"I'm writing to call your attention to this event, but also to tell you a bit more about Dr. Racy. He is probably the most distinguished performer of Arabic traditional classical music living in the United States, and he will play this music on the buzuq (a kind of lute) and the nei (a flute), and he'll be accompanied by percussionist Omar al Musfi. Some of the music will be quite traditional, and some -- Racy's own compositions -- will show the confluence of tradition and modernity.
BUT -- I want also to tell you a bit more about A. J. Racy. Born in Lebanon, a member of a distinguished family of scholars and artists, he came to the United States in 1968 to study ethnomusicology, and ended up here at the University of Illinois, and I was (am still) very pleased indeed to have been his advisor in his master's thesis about funeral songs of the Druze people of Lebanon, and more important, of his dissertation, a pioneering study, "Musical Change and Commercial Recording in Egypt, 1904-1932."
Completing his graduate study here in 1977, Dr. Racy taught briefly at the University of Washington before moving to the Department of Ethnomusicology at UCLA, where he has been a professor for over thirty years. In addition to being a great performer, Dr. Racy is one of the most prominent scholars in the field of Middle Eastern music, his most important publication being "Making Music in the Arab World" (Cambridge U. Press, 2003).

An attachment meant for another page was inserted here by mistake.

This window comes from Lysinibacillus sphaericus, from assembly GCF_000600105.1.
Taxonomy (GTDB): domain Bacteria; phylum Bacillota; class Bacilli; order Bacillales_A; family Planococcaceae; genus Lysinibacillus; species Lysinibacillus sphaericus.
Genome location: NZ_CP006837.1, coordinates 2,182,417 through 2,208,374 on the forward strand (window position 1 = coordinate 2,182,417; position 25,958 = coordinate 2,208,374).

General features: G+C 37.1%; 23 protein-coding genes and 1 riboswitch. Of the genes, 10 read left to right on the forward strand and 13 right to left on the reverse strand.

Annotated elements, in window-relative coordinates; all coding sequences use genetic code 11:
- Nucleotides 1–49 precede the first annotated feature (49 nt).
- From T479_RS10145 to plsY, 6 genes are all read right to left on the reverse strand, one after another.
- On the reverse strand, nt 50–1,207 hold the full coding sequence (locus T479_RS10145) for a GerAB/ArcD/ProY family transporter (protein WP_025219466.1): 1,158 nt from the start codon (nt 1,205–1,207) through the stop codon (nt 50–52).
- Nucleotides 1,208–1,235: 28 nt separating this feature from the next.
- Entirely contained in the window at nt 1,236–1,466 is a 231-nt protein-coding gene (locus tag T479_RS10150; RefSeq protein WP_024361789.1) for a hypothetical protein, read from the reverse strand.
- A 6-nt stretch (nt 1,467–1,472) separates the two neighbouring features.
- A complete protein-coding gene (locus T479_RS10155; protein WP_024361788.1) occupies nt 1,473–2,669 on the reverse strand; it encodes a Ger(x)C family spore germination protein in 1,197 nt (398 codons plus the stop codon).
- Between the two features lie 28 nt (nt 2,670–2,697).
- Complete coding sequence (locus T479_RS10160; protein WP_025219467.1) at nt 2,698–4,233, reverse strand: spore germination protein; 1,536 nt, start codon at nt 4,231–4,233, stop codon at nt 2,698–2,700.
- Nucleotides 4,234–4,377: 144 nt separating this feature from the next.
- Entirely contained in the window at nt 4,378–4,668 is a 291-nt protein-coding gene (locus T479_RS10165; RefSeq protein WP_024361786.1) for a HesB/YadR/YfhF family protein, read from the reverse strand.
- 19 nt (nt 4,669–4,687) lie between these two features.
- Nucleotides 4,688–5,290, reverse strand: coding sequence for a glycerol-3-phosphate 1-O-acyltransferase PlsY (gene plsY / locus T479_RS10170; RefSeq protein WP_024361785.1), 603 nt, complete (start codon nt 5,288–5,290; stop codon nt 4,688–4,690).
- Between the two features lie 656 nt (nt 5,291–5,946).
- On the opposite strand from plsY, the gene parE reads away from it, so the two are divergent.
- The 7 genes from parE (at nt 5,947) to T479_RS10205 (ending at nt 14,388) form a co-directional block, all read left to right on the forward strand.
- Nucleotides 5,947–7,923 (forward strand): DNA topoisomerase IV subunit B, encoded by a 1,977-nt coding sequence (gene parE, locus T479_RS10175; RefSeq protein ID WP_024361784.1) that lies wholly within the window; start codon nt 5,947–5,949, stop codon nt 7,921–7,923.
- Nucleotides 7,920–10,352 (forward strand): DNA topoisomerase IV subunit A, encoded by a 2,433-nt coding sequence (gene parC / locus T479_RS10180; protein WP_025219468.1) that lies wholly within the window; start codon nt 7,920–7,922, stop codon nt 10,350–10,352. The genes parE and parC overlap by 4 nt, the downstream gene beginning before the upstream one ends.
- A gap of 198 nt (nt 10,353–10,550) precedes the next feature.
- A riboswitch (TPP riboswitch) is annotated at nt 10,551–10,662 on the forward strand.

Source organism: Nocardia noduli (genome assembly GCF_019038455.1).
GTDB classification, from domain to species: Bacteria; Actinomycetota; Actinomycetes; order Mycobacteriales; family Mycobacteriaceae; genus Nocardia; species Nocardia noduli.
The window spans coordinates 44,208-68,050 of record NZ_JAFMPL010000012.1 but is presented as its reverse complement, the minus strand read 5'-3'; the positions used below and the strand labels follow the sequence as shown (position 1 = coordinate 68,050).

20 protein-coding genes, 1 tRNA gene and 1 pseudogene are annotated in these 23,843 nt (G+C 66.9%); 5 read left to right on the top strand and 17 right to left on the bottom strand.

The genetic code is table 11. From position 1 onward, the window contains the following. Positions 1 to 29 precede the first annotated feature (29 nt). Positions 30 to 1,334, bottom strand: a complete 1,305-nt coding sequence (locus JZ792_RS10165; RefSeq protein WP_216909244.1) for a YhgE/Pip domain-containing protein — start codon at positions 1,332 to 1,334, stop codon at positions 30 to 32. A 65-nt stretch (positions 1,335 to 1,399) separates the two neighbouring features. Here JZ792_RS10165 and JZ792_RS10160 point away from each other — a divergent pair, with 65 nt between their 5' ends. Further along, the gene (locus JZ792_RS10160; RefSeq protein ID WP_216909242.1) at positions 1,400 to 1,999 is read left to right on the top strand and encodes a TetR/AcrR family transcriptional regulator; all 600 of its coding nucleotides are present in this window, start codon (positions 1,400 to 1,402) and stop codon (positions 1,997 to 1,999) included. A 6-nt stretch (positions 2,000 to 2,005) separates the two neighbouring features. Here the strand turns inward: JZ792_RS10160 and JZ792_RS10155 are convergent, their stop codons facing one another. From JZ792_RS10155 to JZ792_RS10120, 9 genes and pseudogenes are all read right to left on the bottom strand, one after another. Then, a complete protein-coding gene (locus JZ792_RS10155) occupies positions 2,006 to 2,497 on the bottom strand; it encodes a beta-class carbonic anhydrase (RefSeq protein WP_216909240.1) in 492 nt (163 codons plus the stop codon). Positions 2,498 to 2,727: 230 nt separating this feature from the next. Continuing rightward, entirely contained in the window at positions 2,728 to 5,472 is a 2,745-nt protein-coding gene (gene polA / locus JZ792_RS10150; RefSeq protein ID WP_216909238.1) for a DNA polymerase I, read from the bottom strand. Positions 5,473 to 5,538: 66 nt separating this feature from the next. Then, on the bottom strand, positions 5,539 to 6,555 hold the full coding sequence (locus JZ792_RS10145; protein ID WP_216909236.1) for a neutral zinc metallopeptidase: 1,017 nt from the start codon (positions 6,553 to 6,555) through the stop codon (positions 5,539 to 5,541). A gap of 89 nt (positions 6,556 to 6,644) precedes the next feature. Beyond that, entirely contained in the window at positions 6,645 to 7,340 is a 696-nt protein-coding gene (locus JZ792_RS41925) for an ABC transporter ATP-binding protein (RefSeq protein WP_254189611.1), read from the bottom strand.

Dr. Racy's visit here, from March 15 to March 18, which will also include visits to come classes in the School of Music, is taking place under the auspices of the Center for Advanced Study.
I wish, finally, to call to your attention a related event. On Tuesday, March 17, Dr. Racy will participate in a brief informal panel discussion, related to his dissertation work, and titled "Early Commercial Recordings in Ethnomusicological Research." It's a subject of considerable currency in today's ethnomusicology. He will be joined by scholars with parallel interests, Dr. Philip Yampolsky and Professor Harry Liebersohn, with Dr. Lillie Gordon as chair. This panel will take place from 12:30 to 1:45 (March 17), in Room 1140, Music Building (bring a brownbag).
But if you possibly can, come to the concert on March 18. It will be a treat."
Professor Emeritus of Music and Anthropology
This free event, open to the public, is being held in the Studio Theatre, Krannert Center for the Performing Arts, 500 South Goodwin Avenue, Urbana.
A concert of Arabic music by A. J. Racy will be taking place on March 18 at 4:30, in the Studio Theater of the Krannert Center. Bruno Nettl, Professor Emeritus of Music and Anthropology, had the